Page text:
Wouldn’t it be great if the very first person you reached out to at a prospective customer organization turned out to be the exact – and only – contact you needed?
Unfortunately for most sales professionals, that scenario is more fantasy than anything else.
What’s far more common is hunting around for multiple contacts, reaching out several times to different people, and making as many inroads as possible before securing a deal. People change jobs, misconstrue their purchasing power, or just plain ignore you – so having a multifaceted outreach strategy is critical.

Reaching Out

The trick is conducting effective outreach without being overbearing or even annoying. Prospects often have quite a few people vying for their attention. Standing out from a cluttered inbox or getting past the voicemail black hole isn’t easy. Multiply several contacts at a single organization, and thorough organization of your efforts becomes even more critical.

That’s why a methodical and in-depth approach to selling to an organization is the best route. Often that involves talking to more than one person to an organization until you land on the most effective sales avenue.

Depending on how involved your sales process is, multiple people could be involved in the sales decision, from a C-suite level executive to an on-the-ground director — even the development or accounting team.

Here are some reasons why this deeper approach is more effective

  1. It helps mitigate any challenges or roadblocks you might face should contact or two change positions or leave the company entirely
  2. It gives you multiple avenues for sharing the use of your product for a variety of applications, departments, etc.
  3. It helps create an internal dialogue and familiarity among contacts, which supports your efforts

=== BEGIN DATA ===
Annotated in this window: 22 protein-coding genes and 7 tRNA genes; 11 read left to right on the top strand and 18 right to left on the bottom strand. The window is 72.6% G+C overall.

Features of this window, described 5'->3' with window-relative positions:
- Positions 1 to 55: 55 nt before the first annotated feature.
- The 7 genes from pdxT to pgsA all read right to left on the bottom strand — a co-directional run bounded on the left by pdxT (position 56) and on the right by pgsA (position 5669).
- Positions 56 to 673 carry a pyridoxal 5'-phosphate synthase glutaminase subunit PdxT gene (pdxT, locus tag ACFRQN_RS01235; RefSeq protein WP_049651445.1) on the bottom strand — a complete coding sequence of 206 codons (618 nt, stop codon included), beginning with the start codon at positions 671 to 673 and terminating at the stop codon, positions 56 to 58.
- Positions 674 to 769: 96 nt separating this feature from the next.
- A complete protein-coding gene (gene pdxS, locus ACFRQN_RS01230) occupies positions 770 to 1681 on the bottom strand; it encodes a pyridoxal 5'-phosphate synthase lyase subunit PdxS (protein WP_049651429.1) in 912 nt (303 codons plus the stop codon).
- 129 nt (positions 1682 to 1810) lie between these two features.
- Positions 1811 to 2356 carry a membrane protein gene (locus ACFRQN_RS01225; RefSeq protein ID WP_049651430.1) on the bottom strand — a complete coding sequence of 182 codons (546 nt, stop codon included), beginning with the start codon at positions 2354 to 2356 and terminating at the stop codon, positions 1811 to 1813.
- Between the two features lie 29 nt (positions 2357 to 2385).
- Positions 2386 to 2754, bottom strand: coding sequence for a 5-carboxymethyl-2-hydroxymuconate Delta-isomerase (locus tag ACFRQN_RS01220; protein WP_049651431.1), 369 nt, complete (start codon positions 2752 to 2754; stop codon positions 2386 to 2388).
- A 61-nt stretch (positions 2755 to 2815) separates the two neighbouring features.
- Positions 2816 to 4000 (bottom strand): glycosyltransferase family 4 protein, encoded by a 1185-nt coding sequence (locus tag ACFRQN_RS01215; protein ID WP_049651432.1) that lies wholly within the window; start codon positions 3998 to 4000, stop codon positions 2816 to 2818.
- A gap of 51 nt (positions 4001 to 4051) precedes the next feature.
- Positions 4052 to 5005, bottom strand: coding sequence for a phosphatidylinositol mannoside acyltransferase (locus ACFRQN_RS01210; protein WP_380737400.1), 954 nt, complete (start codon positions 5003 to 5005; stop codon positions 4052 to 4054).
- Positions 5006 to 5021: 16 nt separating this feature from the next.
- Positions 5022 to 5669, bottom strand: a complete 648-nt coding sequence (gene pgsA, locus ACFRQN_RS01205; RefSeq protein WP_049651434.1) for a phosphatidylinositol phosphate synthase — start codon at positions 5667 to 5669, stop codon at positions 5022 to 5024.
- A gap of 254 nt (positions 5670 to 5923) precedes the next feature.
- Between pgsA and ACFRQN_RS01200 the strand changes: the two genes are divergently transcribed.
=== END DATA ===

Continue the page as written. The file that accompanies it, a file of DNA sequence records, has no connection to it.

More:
4. It gives you a clearer idea of who the true decision-maker is

Product Complexity

Another factor to consider when infusing your sales strategy with more depth is how complex your product is.

Suppose more than one person or department would ultimately be involved in using your product. In that case, that means you have lots of opportunities to make inroads at several touchpoints within the company.

What your product does for designers, for example, could be vastly different from what it does for project managers, administrators or writers. And, oftentimes, you have to “go through” a particular department or individual (administrative assistants are one such common barrier point, so getting to know them is a smart tactic) to get to the true decider of an organization.

If your first contact doesn’t work out, don’t get discouraged – simply move on to the next, all while keeping a consistent and thoughtful strategy in place for your original and subsequent efforts.

It’s less of a straight line from point A to point B and more of a web of relationships. The most successful sales professionals will take the time to cultivate multiple relationships within one company, thus upping their likelihood of success!

To keep better track of your sales prospects, check out Intelliverse’s sales acceleration tool.